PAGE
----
Nobody dies with an empty to-do list. There will always, always be some things you won't be able to do. Whether it's a simple project or going into space, it's a fact that you will have to sacrifice some things in order to do others.

It can be difficult to turn projects down, so to ease yourself into it keep a separate list of projects on the back burner. Once the initial excitement has worn off, the project might not seem like such a good idea after all.

Another way of giving yourself some extra time is delegating your work to someone else. You can either give it to a friend or relative, or hire someone from an outside agency to help. This isn't just a strategy for big jobs either. Even something simple like mowing the lawn can be outsourced. There are always people looking for a little extra cash, so keep an eye out for them and reward them for their work.

Good time management doesn't happen overnight

Creating the habits of good time management takes time and effort. No amount of tips and tweaks can suddenly make you super-efficient (I wish they could!), but if you take things one step at a time you can build upon your successes. Over time you'll become more experienced at recognising time sappers, and you'll have developed the strategies for dealing with them.

Posted in: Time Management | Comments (1)


Five Books That Changed My Life

One of the simplest ways you can improve yourself is to read a good book. Reading gives us an insight in to how other people have overcome challenges, and what they've learnt from their endeavours. There's a huge array of personal development books available, and through the years I've read several that have had a real impact on my life.

1. The Seven Habits of Highly Effective People

Steven Covey's book was the first real self improvement book I ever read. It's fair to say that it was one of the most important things I ever did, as every page is packed full of information. The seven habits aren't particularly complex, and are more useful when treated as foundations to greater habits.

It takes time and effort to truly internalise them, but it's worth the effort once you start feeling the difference. You'll learn how to become more efficient in your work, how to improve your relationships with other people and how to maintain your habits once learnt.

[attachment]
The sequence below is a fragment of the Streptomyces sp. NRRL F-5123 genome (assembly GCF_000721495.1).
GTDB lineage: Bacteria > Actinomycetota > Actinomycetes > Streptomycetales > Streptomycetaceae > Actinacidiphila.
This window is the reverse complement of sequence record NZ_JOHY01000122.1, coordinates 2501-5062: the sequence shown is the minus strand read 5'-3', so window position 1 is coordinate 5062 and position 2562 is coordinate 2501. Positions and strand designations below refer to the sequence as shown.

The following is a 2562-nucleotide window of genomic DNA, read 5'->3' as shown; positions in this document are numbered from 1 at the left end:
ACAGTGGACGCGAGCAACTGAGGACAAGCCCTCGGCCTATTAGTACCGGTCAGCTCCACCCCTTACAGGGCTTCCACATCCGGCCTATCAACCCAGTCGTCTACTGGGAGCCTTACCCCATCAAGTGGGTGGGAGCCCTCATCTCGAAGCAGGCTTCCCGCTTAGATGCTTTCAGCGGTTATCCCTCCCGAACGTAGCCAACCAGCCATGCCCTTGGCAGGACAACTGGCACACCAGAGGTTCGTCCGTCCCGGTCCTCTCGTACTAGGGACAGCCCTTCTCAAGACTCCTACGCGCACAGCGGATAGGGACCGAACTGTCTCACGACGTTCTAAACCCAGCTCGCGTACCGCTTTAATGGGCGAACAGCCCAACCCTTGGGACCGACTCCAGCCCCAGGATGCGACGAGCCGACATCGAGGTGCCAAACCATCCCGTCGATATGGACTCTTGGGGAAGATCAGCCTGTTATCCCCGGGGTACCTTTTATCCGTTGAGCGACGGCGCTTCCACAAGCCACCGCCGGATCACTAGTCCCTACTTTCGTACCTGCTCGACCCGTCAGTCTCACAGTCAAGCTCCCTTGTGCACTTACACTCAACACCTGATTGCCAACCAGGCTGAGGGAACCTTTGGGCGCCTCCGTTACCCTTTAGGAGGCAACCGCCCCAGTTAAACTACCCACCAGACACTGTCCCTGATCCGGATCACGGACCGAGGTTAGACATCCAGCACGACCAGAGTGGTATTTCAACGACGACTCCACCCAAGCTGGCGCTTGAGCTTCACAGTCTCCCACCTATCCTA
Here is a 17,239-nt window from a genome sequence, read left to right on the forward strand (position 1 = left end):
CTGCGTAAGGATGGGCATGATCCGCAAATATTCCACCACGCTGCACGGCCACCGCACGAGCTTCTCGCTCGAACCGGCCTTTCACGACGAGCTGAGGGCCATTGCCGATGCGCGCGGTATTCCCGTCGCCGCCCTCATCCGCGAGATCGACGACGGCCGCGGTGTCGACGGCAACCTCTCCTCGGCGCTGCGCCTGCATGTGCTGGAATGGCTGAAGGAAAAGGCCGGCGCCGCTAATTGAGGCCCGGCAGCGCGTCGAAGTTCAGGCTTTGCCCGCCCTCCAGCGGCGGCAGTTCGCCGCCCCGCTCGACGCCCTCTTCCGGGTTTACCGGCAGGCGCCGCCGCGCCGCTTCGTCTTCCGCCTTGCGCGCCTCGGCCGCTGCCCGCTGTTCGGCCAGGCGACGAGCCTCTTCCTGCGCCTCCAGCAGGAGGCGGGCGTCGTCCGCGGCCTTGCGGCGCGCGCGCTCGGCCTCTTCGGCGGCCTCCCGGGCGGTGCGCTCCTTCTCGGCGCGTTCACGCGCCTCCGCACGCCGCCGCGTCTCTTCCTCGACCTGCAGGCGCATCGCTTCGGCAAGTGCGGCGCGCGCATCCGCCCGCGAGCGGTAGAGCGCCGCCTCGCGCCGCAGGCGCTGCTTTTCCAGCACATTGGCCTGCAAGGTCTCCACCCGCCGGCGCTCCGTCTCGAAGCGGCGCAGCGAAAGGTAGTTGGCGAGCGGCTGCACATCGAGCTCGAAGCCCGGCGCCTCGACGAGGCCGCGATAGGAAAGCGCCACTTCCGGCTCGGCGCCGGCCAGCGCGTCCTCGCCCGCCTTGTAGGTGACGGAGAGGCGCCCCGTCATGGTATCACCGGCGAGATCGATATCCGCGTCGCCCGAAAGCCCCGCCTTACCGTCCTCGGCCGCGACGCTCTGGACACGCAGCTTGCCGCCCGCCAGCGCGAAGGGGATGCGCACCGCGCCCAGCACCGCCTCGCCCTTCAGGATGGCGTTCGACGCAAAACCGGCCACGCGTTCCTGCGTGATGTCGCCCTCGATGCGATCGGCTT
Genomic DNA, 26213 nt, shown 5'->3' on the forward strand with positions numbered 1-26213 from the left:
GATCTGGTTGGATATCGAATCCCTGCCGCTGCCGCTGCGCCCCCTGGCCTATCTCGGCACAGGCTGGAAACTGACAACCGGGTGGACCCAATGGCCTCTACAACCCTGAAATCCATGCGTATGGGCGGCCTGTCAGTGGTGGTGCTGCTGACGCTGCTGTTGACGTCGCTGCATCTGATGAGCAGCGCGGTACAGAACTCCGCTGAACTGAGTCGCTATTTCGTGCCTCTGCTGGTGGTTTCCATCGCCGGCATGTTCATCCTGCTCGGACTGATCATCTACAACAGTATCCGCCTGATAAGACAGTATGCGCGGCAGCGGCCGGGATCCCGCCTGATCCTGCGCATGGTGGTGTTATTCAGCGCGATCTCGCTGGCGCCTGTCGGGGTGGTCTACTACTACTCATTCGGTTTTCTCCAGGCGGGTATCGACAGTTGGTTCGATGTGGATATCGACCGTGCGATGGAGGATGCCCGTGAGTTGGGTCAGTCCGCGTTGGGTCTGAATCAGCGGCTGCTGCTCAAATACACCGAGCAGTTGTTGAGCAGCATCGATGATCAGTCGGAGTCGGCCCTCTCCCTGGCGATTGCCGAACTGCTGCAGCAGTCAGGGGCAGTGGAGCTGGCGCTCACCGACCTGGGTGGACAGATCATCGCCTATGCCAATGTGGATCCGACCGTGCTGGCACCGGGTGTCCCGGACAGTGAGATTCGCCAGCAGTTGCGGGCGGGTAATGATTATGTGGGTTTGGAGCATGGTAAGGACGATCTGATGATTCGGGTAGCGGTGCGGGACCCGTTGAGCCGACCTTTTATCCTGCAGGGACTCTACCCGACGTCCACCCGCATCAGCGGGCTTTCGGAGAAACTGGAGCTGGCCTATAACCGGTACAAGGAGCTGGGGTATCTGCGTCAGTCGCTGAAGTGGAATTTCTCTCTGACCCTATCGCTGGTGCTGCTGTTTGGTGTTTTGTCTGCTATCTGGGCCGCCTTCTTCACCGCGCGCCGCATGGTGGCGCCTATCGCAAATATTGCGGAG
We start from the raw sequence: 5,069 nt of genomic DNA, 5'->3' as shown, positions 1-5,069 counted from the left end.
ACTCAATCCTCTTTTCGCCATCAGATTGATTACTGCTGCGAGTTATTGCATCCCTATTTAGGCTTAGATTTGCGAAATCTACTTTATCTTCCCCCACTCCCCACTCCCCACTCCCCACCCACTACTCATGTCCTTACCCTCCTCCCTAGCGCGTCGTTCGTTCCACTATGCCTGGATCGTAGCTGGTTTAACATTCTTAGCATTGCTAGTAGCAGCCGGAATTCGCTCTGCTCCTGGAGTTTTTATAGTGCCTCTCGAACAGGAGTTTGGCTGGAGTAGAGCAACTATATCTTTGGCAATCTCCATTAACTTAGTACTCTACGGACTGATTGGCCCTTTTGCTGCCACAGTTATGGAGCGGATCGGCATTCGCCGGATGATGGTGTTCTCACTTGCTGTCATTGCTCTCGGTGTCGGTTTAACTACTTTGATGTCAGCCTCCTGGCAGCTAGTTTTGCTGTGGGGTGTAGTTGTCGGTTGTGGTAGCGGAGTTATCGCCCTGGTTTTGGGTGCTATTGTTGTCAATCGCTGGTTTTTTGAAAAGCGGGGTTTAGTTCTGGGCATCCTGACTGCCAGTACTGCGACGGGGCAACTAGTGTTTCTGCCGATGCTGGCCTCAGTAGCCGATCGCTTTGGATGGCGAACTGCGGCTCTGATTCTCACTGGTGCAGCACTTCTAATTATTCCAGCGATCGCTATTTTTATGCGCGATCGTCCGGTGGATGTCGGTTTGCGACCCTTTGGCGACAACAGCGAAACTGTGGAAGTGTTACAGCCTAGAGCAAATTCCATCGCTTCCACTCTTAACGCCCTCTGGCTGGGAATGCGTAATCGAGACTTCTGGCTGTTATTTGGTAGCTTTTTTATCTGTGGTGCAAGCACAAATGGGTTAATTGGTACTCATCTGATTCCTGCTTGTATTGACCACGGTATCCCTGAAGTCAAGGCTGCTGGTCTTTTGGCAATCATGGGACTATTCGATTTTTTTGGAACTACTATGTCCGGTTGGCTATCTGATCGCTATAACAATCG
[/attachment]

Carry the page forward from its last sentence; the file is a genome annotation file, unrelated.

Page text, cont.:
2. The Power of Focus

Focus is a vital ingredient for any kind of productive work, as without it you can end up moving from project to project without ever completing anything. This book is a little heavy on the emotional side of things, and there are a few too many stories in it, but the core lessons are extremely useful.

There's everything in here from creating a balanced life, to learning how to ask for things (which has always been a barrier for me). Even if you find it a little sappy, it's worth reading just for the "pick me up" effect it has.

My review at sodaware.net.

3. Getting Things Done

The GTD method of time management has become quite popular, and once you've tried the system it's easy to see why. It's very easy to get started with, and you don't need lots of tools or software to do anything. A few sheets of paper and some folders are all you really need to start becoming more productive.

The core idea of the system is to stop your brain from having to remember everything you need to do. Once you have your ideas and tasks on paper, you can use your brain power to actually work on things instead of remembering them (or forgetting them if you're anything like me ;))

My review at sodaware.net.

4. The NOW Habit

This is another great book for managing your time, but it also takes recreation into account. Knowing that you have to sit at your desk for 12+ hours to finish a project can make you less productive, so scheduling in some fun time gives you something to look forward to and can make you more efficient.

I've used a lot of this book to create my own effective schedules, and knowing that I'll be able to take a break does work. When you work for yourself you can fall into two traps: working too much and not taking time to relax, or relaxing too much and not actually working. Creating a schedule can help with both problems, so it's definitely worth finding out how to make them.

5. The 100 Absolutely Unbreakable Laws of Business Success

It might have a particularly long title, but this book is packed with useful tips for becoming more successful. The laws are split into different categories, including business laws and personal laws, and each law also has tips at the end for applying it to your own life.

There's a little repetition as you get further in, but you're bound to find something you can use to become more successful.

There are more recommendations in the personal development books section of the site, so take a look if you're after some reading material.

I'd love to hear about books that have made a difference to you, so please feel free to leave them in the comments section!

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New Personal Development Resources

I've added three new templates in the personal development resources section of the site. This follows up on the free templates first seen in "Progress Tracking and Beyond". After a request to convert these templates into PDF format, I looked around on my PC to see what other templates I could share.

Free Templates

There are three new templates in total. They're very simple, but they were designed that way so it wouldn't matter if I spilt tea on them or made a mistake. The first template is a blog scheduler, the second is a to-do list and the third is a daily planner.